Explosive Sound Sources

Underwater explosions generate high-power, impulsive signals that can provide a source of sound for research on acoustic propagation. Explosive devices specifically designed to generate underwater sound are called explosive sound sources. Explosive sources can provide the high power and low frequencies needed to study the structure of the seafloor and to explore for oil and gas. The signals generated by explosions are capable of propagating over hundreds or even thousands of kilometers. For example, the SOFAR (SOund Fixing And Ranging) channel.The SOFAR Channel was discovered in the spring of 1944 using 1.8-kg (4-lb) explosive charges dropped from a ship. The signals were recorded on a hydrophone hung from a second ship that was located up to 1667 km (900 nm) from the explosions.

Researchers have largely replaced explosive sources with more controlled and safer non-explosive sound sources, although one of the most commonly used underwater explosive sound sources, the 0.82-kg (1.8-lb) SUS (Signal, Underwater Sound) explosive charge, is still in use. Current marine seismic research and oil and gas exploration use pneumatic systems, such as airguns, which also produce impulsive signals.

Dr. Peter Worcester throws a SUS explosive charge from a research vessel.
A 0.82-kg (1.8-lb) SUS (Signal, Underwater Sound) explosive charge being launched by Dr. Peter Worcester from the R/V Oceanus in 1979 for underwater acoustic research. Launching a SUS in this manner is no longer performed due to modern safety regulations.

A typical SUS charge contains the chemical compound TNT. A chemical explosion starts with an extremely rapid reaction that generates hot gases at temperatures near 3,000°C (5,432°F) and pressures close to 50,000 atmospheres. The pressure difference across the gas-water interface causes a shock wave, which moves outward at speeds greater than the speed of sound in seawater (~1,500 m/s). The shock wave consists of a nearly instantaneous increase in pressure, which then rapidly decays. As peak pressures increase, so does the speed of the shock wave]. The peak pressure in the shock wave increases as the weight of the explosive increases. It decreases as the shock wave moves away from the source.

The hot gases from the chemical explosion also create a large, oscillating gas bubble in the water. The shock wave and the gas bubble each contain approximately half of the energy produced by the explosion. After the gas bubble is formed, it expands until the pressure inside the bubble is lower than the surrounding pressure. At that point the bubble begins to collapse, causing the pressure inside to increase. This increase in pressure eventually causes the bubble to stop collapsing and to expand again. Pressure pulses are generated when the bubble begins to expand from its minimum volume. This bubble oscillation continues and creates a series of pressure pulses called bubble pulses. Each successive pulse is weaker than the preceding one. The peak pressure of the second bubble pulse is only about 1/5 that of the first bubble pulse.

Diagram showing he initial shock wave from an underwater explosion and the pressure pulses that follow it.
The initial shock wave from an underwater explosion is followed by pressure pulses associated with the pulsations of the gas bubble or globe formed by the explosion. (Reprinted with permission from Symposium on Naval Hydrodynamics, 1956, by the National Academy of Sciences, Courtesy of the National Academies Press, Washington, D.C.)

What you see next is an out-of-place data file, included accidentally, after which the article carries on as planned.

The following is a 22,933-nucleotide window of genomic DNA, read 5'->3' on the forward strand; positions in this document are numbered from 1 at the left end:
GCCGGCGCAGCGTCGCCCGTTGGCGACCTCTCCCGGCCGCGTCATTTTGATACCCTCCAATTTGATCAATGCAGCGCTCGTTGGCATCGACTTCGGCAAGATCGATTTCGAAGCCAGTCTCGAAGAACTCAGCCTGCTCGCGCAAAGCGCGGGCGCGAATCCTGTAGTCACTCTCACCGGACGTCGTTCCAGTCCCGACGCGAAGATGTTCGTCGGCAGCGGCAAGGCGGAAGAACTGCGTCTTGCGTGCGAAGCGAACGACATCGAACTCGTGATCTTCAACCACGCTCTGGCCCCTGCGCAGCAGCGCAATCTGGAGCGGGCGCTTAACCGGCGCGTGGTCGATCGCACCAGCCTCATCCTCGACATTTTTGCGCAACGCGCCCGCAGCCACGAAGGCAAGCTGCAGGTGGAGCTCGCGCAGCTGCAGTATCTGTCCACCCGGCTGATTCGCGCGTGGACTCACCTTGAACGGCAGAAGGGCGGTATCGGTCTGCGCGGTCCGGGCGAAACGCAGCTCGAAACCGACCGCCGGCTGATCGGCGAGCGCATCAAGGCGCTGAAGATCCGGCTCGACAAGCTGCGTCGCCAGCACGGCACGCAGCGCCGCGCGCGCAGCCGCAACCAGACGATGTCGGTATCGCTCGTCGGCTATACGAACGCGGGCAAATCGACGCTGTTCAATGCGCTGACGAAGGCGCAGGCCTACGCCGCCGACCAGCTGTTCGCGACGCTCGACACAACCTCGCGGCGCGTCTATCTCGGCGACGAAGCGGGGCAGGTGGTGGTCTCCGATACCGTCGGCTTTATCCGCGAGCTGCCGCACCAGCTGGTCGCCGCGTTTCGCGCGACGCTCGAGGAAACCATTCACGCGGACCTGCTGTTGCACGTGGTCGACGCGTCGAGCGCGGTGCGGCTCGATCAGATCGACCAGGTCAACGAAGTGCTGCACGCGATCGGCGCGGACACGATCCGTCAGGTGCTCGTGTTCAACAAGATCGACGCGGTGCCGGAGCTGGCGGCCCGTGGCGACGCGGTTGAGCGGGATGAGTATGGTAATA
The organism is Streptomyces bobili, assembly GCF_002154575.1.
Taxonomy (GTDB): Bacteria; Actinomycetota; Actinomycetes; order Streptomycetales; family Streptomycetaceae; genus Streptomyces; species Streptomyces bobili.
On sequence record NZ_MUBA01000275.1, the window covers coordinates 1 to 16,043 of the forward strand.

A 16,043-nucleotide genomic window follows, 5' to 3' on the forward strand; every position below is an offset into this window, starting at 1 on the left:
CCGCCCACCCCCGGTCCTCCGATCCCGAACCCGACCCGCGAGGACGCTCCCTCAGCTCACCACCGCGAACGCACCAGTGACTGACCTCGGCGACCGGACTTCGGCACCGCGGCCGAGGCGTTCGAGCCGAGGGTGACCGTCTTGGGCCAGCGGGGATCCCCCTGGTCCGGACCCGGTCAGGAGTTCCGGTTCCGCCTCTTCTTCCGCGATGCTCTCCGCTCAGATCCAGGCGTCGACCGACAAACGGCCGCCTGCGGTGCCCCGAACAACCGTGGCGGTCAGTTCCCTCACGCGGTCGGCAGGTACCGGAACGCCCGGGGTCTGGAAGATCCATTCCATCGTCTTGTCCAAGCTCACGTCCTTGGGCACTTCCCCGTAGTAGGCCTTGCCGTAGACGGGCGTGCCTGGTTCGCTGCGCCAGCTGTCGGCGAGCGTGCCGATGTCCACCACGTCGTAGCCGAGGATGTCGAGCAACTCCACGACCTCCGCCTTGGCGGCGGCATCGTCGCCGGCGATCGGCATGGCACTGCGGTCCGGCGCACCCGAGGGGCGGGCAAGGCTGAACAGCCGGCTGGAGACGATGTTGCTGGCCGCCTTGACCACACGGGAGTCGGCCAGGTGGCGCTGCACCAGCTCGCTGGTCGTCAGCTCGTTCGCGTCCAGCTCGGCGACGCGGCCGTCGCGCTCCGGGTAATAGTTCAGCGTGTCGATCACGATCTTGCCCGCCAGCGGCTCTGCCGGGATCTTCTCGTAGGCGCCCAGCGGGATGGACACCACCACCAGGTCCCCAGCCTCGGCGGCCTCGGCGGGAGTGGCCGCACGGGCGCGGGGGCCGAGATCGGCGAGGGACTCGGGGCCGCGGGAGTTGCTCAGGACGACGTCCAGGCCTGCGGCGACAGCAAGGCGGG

The energy of an explosive sound source is broadband, but dominated by low frequencies, particularly at distances away from the source. The largest peak in the frequency spectrum of the signal from an explosive sound source is at a frequency equal to the reciprocal of the time interval between the shock wave and the first bubble pulse, called the bubble frequency. The bubble frequency therefore increases as the time interval becomes shorter. The time interval between the shock wave and the first bubble pulse for a 0.82-kg (1.8-lb) SUS charge detonated at a depth of 18.3 m (60 ft) is about 0.12 seconds, giving a bubble frequency of about 8 Hz. The bubble frequency increases as the depth of detonation becomes greater, but decreases with increasing charge weight. Most of the energy at higher frequencies comes from the shock wave.


A video of explosions in an underwater test tank.
Video curtesy MITvideo - video.mit.edu.

In an explosive shock wave, the rapid, extreme increase in pressure followed by a decrease to below ambient pressure can cause injuries if the pressure differences exceed the tolerance of an animal’s tissues. The shock wave dissipates with distance away from the source, until only a lower energy sound wave remains.


  • Chapman, N. R., 1985, "Measurement of the waveform parameters of shallow explosive charges." Journal of the Acoustical Society of America, 78, 672–681. 
  • Chapman, N. R., 1988, "Source levels of shallow explosive charges." Journal of the Acoustical Society of America, 84, 697–702. 
  • Kedrinskii, V. K., 1997, "Underwater Explosive Sound Sources." In: Encyclopedia of Acoustics. Volume 1. pp. 539–547. 
  • Medwin, H., and Clay, C. S. 1998, "Fundamentals of Acoustical Oceanography." Academic Press, San Diego, California, 712 pp. 
  • Urick, R.J. 1983, "Principles of Underwater Sound, Third Edition." McGraw-Hill, Inc., New York, 423pp. 
Additional Resources

  • "Underwater Explosion Phenomena (February 1943)," Prepared by David W. Taylor, Model Basin, U. S. Navy. (Unclassified, July 1, 1947) (Link)